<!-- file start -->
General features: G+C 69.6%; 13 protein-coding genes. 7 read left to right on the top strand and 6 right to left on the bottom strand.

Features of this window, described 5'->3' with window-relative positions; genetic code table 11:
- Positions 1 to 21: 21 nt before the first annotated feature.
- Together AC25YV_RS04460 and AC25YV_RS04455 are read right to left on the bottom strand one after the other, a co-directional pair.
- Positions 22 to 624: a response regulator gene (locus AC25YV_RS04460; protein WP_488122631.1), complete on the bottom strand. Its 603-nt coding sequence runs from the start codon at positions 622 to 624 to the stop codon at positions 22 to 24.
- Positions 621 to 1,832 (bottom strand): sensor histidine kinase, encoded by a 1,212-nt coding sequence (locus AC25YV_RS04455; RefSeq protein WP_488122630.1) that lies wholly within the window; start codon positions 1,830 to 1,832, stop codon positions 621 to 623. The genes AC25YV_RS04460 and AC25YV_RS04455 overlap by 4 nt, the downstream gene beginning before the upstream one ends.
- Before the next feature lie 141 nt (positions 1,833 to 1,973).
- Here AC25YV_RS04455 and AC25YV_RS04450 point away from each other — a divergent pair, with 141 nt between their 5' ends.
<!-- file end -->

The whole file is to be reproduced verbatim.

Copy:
General features: G+C 69.6%; 13 protein-coding genes. 7 read left to right on the top strand and 6 right to left on the bottom strand.

Features of this window, described 5'->3' with window-relative positions; genetic code table 11:
- Positions 1 to 21: 21 nt before the first annotated feature.
- Together AC25YV_RS04460 and AC25YV_RS04455 are read right to left on the bottom strand one after the other, a co-directional pair.
- Positions 22 to 624: a response regulator gene (locus AC25YV_RS04460; protein WP_488122631.1), complete on the bottom strand. Its 603-nt coding sequence runs from the start codon at positions 622 to 624 to the stop codon at positions 22 to 24.
- Positions 621 to 1,832 (bottom strand): sensor histidine kinase, encoded by a 1,212-nt coding sequence (locus AC25YV_RS04455; RefSeq protein WP_488122630.1) that lies wholly within the window; start codon positions 1,830 to 1,832, stop codon positions 621 to 623. The genes AC25YV_RS04460 and AC25YV_RS04455 overlap by 4 nt, the downstream gene beginning before the upstream one ends.
- Before the next feature lie 141 nt (positions 1,833 to 1,973).
- Here AC25YV_RS04455 and AC25YV_RS04450 point away from each other — a divergent pair, with 141 nt between their 5' ends.